Six Hundred Sixty Six Bottles of Blood on the Wall: Glossary


Editor’s Note: In the future we are adding a resource section to the website and part of this post will show up there as well.

So I teased a big surprise last week. You’ll get it in time. Probably during my next Killercon post. But I can’t write for 6 weeks straight about Killercon without either boring the hell out of you or sounding like a full on self-obsessed ego-driven maniac so I’ve got something different.

I started this writing journey about a year ago. I still don’t know anything, but I know a hell of a lot more now than I did then. There are some industry specific terms that I’ve been slowly picking up along the way. Here’s a cheat sheet (slanted of course with my own views and/or commentary) but I’ll try and keep it short and mostly informative.

Learn these and if you have more, or think I’ve got it wrong, get at me. So in no particular order, here a bunch of crap(terms) you should know.

And what I’d love to see happen is for you to come at me either at [email protected] or on Facebook New World Horror – Kerry G.S. Lipp and give the some of the ones that I missed and we’ll see if we can get a glossary posted here on HT. When we get a solid list we’ll post ‘em, but I need your help.
God I’m good to you. Buy a book or something would ya? 😉

Terms writers need to know:

Self published short stories on Amazon for $5 – this is what people who can’t sell stories anywhere else (and likely haven’t even tried) and are in it for the money do. 100% of the time these clowns have no credibility or bibliography and often cannot write a single sentence with changing point of view and verb tense. They should be avoided like a tornado filled with broken glass, ebola, aids, herpes, revving chainsaws, and scrtew it, hungry sharks. If that happens to be you… SCREW YOU, what you’re doing isn’t okay. And I’d love for you to argue with me on this. Contact info is at the top of this post.

Writing isn’t a get rich quick scheme, it’s an art, a craft… I’m ranting already and we’re on the first term. DEEP BREATH. BIG DRINK. Ok, I’m back. For those of you reading and wanting to dazzle the world without being a horrible person, here you go:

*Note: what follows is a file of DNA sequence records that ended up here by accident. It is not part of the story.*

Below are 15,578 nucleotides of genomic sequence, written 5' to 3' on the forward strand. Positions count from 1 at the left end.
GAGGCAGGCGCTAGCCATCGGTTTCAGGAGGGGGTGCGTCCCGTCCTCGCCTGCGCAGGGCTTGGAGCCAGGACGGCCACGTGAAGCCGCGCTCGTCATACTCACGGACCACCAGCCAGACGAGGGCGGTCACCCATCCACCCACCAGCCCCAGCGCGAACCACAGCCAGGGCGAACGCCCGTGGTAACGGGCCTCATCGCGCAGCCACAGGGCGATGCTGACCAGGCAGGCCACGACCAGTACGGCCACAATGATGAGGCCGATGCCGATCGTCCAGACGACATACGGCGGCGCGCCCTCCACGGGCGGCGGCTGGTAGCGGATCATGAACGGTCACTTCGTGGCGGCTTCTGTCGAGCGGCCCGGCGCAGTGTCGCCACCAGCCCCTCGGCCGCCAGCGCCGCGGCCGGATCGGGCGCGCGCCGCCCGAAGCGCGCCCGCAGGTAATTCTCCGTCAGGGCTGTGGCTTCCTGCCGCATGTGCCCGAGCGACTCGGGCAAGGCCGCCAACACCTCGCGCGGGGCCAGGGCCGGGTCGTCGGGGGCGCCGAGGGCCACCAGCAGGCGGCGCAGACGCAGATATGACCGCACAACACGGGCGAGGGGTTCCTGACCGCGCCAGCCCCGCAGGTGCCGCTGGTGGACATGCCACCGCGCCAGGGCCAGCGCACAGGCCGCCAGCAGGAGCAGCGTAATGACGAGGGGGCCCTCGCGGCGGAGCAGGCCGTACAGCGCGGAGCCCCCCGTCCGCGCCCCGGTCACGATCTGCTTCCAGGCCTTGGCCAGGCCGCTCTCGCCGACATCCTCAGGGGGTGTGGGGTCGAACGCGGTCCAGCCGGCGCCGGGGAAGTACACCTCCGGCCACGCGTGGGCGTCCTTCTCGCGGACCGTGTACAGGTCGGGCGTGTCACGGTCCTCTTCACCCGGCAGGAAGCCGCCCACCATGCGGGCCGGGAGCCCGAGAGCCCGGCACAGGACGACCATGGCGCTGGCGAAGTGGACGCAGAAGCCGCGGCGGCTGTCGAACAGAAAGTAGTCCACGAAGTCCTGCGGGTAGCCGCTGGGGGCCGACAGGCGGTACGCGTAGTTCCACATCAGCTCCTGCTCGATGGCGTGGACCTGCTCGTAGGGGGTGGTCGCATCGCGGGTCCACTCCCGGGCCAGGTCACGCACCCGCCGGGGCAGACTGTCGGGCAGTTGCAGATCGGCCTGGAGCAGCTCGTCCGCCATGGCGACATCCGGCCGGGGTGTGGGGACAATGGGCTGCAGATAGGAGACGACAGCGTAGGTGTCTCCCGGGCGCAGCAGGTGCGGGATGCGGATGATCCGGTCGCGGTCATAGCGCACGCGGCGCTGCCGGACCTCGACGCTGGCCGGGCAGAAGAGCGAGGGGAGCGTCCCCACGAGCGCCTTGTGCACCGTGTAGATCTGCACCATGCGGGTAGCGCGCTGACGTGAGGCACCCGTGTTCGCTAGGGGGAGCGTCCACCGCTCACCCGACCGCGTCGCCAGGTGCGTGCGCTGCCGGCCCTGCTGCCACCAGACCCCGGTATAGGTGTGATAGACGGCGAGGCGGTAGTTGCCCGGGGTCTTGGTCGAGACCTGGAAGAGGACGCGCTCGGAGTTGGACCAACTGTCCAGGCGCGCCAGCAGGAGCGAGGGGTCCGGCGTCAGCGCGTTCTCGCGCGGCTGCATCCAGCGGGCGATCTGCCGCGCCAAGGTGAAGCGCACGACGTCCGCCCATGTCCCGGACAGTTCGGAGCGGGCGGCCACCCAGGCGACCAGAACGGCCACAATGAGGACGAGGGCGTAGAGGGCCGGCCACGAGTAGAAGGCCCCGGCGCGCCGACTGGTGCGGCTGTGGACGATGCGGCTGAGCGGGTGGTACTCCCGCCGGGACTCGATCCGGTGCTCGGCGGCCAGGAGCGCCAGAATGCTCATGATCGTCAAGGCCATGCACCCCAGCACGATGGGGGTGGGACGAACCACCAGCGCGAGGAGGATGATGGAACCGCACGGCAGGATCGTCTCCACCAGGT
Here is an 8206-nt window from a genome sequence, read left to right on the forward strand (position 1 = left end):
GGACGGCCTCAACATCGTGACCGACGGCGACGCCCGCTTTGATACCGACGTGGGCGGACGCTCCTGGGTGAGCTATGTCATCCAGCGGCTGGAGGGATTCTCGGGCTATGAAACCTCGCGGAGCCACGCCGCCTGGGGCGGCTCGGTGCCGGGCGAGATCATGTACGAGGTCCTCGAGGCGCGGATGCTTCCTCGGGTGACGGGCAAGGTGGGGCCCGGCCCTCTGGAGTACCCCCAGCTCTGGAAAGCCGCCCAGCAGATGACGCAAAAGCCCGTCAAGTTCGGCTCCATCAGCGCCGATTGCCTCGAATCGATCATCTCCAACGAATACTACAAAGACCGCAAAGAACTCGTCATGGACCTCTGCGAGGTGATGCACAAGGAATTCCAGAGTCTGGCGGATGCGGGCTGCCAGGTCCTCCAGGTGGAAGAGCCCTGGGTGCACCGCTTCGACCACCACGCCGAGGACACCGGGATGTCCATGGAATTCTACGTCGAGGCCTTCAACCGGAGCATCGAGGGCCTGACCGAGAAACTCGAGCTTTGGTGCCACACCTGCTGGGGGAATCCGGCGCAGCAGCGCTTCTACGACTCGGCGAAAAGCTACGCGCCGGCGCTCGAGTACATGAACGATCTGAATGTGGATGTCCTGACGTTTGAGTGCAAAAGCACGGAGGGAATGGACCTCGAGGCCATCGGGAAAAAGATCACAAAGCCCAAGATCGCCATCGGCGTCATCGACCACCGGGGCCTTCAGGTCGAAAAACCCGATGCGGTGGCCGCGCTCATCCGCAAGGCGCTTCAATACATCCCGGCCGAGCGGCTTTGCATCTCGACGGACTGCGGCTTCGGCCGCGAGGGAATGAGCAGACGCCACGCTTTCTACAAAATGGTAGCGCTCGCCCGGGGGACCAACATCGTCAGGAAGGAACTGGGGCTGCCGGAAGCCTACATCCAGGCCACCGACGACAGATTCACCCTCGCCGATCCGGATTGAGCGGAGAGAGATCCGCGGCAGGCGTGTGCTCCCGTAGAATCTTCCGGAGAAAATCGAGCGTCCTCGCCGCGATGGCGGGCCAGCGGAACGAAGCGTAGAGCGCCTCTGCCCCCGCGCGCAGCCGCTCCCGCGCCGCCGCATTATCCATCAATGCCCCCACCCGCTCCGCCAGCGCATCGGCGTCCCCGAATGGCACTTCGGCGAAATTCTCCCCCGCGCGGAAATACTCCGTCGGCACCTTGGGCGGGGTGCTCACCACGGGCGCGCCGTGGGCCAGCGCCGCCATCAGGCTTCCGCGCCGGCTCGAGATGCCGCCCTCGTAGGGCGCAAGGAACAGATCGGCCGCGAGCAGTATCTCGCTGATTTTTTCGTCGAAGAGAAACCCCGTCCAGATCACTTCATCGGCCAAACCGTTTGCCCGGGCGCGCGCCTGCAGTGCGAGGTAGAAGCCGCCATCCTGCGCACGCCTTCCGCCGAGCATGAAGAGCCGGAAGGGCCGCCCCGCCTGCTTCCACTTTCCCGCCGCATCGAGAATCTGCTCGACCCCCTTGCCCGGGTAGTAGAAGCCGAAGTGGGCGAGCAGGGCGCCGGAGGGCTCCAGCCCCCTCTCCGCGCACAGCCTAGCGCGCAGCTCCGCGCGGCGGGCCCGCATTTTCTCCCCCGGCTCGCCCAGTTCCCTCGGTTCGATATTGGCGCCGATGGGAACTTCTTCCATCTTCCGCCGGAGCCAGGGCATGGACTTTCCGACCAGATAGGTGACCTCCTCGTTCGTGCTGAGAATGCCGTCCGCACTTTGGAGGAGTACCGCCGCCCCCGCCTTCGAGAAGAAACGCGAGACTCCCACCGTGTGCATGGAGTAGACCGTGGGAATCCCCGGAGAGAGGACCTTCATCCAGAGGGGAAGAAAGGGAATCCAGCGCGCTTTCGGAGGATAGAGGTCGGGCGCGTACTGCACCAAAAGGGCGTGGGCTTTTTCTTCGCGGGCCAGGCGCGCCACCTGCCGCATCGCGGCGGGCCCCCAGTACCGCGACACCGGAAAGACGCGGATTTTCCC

Sub – submission. Any time you send a story somewhere it is a sub/submission. And often editors with beat you into submission with their rejection letters because of your submission. Got it?

FTL – This means “for the love” it means that you will not be paid cash money for your work. You submit it and if they accepted it, they publish it. The pay you get comes in the form of exposure. This sounds like a fart garbage deal and sometimes it is, but if you’re selective and careful about what you send and where you send it, submitting to FTL markets can help you greatly.

Multiple submission – this means that publishers accept more than one story at a time. I have no idea why some publishers agree to this but a lot of them do. If you’ve got more than one story that fits a theme or that you’re desperately trying to get off your hard-drive, fire them off and pray that whoever decided to accept multiple submissions doesn’t kill themselves.

Simultaneous submission – this is when you send the same story to more than one place. Some publishers are cool with it, some aren’t. Make sure you read the guidelines. While rare, it is possible to sell the same story to two different markets at the same time. That messes everything up. It messes both publishers up, it messes other writers up, and it messes up your credibility as a writer. Don’t do it unless the publisher says it’s okay (which a lot of them do) and if your story does get picked up by someone else, let the others know ASAP.